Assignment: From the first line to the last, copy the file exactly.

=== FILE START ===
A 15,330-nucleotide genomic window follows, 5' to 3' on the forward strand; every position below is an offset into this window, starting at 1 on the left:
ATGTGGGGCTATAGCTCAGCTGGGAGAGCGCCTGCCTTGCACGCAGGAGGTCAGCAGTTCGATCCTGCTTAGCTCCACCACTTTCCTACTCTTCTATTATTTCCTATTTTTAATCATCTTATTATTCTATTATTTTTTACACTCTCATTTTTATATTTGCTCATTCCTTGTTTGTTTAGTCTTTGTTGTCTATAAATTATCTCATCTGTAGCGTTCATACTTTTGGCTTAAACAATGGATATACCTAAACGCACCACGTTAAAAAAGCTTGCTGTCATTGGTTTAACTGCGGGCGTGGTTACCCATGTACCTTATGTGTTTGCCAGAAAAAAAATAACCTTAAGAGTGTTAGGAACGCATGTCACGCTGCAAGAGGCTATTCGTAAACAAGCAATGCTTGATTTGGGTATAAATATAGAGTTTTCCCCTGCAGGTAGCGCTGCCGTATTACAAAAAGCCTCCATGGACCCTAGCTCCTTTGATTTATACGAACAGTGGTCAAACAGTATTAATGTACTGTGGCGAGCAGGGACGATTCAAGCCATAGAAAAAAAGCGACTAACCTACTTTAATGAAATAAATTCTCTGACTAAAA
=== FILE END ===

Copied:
A 15,330-nucleotide genomic window follows, 5' to 3' on the forward strand; every position below is an offset into this window, starting at 1 on the left:
ATGTGGGGCTATAGCTCAGCTGGGAGAGCGCCTGCCTTGCACGCAGGAGGTCAGCAGTTCGATCCTGCTTAGCTCCACCACTTTCCTACTCTTCTATTATTTCCTATTTTTAATCATCTTATTATTCTATTATTTTTTACACTCTCATTTTTATATTTGCTCATTCCTTGTTTGTTTAGTCTTTGTTGTCTATAAATTATCTCATCTGTAGCGTTCATACTTTTGGCTTAAACAATGGATATACCTAAACGCACCACGTTAAAAAAGCTTGCTGTCATTGGTTTAACTGCGGGCGTGGTTACCCATGTACCTTATGTGTTTGCCAGAAAAAAAATAACCTTAAGAGTGTTAGGAACGCATGTCACGCTGCAAGAGGCTATTCGTAAACAAGCAATGCTTGATTTGGGTATAAATATAGAGTTTTCCCCTGCAGGTAGCGCTGCCGTATTACAAAAAGCCTCCATGGACCCTAGCTCCTTTGATTTATACGAACAGTGGTCAAACAGTATTAATGTACTGTGGCGAGCAGGGACGATTCAAGCCATAGAAAAAAAGCGACTAACCTACTTTAATGAAATAAATTCTCTGACTAAAA